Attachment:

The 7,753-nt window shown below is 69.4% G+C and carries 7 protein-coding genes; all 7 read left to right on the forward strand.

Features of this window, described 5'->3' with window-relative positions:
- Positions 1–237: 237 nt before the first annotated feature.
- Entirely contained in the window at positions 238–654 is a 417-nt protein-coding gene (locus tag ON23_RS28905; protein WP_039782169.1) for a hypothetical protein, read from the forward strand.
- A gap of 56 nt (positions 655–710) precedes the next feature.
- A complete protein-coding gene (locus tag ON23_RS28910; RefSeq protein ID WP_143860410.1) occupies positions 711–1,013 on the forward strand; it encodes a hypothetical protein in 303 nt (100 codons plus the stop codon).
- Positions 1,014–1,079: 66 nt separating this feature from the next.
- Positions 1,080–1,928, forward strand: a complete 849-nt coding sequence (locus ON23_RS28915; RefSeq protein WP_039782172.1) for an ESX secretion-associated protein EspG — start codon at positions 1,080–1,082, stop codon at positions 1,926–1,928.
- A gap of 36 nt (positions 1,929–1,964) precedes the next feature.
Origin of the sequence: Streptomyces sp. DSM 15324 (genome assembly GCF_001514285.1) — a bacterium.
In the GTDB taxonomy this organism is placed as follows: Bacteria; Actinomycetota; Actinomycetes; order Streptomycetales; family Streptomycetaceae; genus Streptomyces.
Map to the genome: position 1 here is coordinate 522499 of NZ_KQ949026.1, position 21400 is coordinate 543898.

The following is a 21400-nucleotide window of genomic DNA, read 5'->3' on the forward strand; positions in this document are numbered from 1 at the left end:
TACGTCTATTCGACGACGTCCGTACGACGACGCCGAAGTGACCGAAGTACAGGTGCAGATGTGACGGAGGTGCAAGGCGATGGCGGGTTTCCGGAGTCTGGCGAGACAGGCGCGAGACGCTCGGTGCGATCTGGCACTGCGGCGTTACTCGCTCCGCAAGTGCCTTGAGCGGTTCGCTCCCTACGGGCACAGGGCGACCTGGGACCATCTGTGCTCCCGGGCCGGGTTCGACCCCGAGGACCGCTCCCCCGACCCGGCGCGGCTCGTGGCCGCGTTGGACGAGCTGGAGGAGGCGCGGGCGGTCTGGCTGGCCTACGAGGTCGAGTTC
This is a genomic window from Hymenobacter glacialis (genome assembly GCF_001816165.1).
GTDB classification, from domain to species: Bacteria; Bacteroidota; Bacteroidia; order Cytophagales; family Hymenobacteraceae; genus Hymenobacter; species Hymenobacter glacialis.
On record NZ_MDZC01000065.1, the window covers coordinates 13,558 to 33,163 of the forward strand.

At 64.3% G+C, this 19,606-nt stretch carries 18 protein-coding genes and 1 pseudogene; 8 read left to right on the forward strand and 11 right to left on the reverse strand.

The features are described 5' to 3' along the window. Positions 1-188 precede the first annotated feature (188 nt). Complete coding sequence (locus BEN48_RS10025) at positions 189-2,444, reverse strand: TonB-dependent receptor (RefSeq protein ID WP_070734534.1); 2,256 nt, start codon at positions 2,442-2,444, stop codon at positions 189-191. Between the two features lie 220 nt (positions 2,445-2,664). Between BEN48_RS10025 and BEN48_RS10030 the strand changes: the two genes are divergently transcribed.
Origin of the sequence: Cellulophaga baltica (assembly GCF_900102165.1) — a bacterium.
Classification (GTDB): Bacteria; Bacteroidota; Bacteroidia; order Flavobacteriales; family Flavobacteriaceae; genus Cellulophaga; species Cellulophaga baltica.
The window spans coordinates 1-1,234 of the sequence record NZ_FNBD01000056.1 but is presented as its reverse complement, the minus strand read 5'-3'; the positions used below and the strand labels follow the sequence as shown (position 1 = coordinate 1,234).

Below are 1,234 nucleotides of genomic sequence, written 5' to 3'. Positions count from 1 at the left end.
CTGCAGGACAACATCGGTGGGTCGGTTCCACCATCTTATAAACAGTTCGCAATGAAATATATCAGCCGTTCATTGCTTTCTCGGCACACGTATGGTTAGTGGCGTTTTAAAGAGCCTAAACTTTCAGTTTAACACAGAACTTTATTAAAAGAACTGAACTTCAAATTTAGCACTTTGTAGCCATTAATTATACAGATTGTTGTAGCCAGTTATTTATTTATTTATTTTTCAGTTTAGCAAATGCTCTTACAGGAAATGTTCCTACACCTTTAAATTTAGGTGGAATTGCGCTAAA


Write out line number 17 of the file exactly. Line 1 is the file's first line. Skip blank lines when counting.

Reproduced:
On record NZ_MDZC01000065.1, the window covers coordinates 13,558 to 33,163 of the forward strand.